This is one of a pair of posts - Please also check out Town Mouse's suburban garden blooms.
I'm just going to annotate the photos in whatever order they uploaded - it's all good in whatever order encountered!
|Our local wild manzanita - Arctostaphylos tomentosa crustacea, blooming all over the south facing chaparral slope|
|A deeper red variety of pink flowering currant, Ribes sanguineum, than you often see. I think I got this at the CNPS plant sale several years ago, and forget the variety.|
|Our local wild manzanita - Arctostaphylos tomentosa crustacea, en masse|
|Dutchman's pipevine - Aristolochia californica, which we plant in the Bay Area and beyond in hopes of encouraging the pipevine swallowtail butterfly (Battus philenor hirsuta) whose larvae rely on this plant. It could happen!|
|Quite a cluster of dutchman's pipevine blossoms - but only in one part of the vine...|
|The Aristolochia californica vine is really bare - both because of the time of year, and maybe also just state of this particular vine. I might just coppice it this year, not sure. It grows in a lot of places in the garden and is leafier elsewhere.|
|Wild bee plant volunteering in the garden! Scrophularia californica. I love its tiny but profuse flowers. It also has nice foliage, big leaves, very green. But it does tend to sprawl.|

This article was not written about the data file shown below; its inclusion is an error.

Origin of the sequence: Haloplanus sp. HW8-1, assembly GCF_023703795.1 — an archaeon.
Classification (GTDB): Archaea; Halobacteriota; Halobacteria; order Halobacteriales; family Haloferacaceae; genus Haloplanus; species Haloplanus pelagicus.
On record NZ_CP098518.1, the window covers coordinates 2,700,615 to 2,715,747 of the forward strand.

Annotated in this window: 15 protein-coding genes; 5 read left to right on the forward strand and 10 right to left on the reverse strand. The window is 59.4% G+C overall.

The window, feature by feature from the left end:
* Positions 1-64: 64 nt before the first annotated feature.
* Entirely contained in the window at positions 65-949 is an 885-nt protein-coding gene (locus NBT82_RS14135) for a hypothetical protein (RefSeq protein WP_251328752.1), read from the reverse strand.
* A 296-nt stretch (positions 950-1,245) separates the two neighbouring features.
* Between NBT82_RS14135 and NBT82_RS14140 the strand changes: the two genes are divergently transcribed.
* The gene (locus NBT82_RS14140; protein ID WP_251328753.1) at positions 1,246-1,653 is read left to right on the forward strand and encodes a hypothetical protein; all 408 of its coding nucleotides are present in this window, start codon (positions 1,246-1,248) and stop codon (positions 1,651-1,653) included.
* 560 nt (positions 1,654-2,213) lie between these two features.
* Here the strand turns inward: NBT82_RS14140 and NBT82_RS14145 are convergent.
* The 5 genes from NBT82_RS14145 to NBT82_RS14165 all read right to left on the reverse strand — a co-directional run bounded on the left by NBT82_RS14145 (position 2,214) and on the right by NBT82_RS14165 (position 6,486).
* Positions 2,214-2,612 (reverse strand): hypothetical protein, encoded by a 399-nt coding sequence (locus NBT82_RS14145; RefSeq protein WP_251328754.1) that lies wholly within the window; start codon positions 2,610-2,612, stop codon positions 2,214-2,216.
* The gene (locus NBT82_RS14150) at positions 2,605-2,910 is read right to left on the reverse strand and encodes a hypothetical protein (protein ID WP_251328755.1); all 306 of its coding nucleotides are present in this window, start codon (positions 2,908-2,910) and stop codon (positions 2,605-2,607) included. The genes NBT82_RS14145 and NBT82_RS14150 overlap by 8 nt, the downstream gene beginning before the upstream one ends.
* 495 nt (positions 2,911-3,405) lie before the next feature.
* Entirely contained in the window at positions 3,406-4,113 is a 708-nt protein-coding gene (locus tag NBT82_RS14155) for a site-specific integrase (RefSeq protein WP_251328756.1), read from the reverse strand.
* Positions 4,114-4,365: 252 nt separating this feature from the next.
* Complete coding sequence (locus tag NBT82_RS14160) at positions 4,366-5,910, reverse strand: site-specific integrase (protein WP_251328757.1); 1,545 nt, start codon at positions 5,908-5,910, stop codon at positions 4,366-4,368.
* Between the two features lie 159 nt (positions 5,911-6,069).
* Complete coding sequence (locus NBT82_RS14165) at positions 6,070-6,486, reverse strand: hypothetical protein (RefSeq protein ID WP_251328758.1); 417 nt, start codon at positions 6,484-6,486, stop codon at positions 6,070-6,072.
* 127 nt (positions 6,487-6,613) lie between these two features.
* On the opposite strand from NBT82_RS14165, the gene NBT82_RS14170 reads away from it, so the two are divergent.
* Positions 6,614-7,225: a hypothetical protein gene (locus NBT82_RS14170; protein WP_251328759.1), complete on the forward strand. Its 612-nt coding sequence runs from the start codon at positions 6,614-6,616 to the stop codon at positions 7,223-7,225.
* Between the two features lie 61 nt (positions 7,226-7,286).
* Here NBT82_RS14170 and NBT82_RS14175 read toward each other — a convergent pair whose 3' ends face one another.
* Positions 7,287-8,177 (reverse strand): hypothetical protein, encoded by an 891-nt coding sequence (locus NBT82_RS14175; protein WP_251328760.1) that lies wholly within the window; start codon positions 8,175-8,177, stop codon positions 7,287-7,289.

|Coast sunflower, Encelia californica, a Southern California native that definitely doesn't grow natively around here - brightens up the corner of my garden, a huge spreading low shrub (or woody perennial) that the birds love to scratch around in.|
Pink blossoms, and "fatter" inflorescences - is it Arctostaphylos tomentosa crustacea, or do we have two types of manzanita here, hybridizing naturally? I don't know yet.
|Buds of sugar bush, Rhus ovata, another Southern native. Troublefree and attractive in my garden. Bert at Las Pilitas Nursery has a discursive entry for this plant on his plant description page, branching out into fire safety among other things.|
|The whole Ribes indecorum enchilada! I wish I had planted this where I didn't have to prune - as it is it grows to about 8 X 6 feet every year.|
|Ribes speciosum, fuchsia-flowering gooseberry. It's a prickly one, but oh! those dramatic jewel-be-dripping boughs!|
|Another Ribes sanguineum, pink flowering currant. These are native up and down the coastal counties and in a few other spots. They like a little shade and more moisture than the chaparral currants.|
|I took almost all the rosemary out from around my dad's cottage beds, but this one tumbles so nicely over the wall. The others had gotten old and woody and were just too much dry shrubbery growing up the walls of the cottage for comfort.|
|"Bees Bliss" salvia, a hybrid that has been growing in this spot for about six years. Tough as nails once it gets established and extremely drought tolerant. In a couple other spots where I tried planting it, it is not so happy, and I'm not sure why.|
Late as it is, I'll register this post on the February May Dreams Gardens Garden Blogger's Bloom Day post, in case anyone might like to look up what natives bloom in February on the Central Coast of California, via that wonderful posy of bloom posts!
I'm updating this post late in the day - I looked out my window and realized I had forgotten to look UP at the Madrone! So here you go...
|Arbutus menziesii - Madrone - in bloom|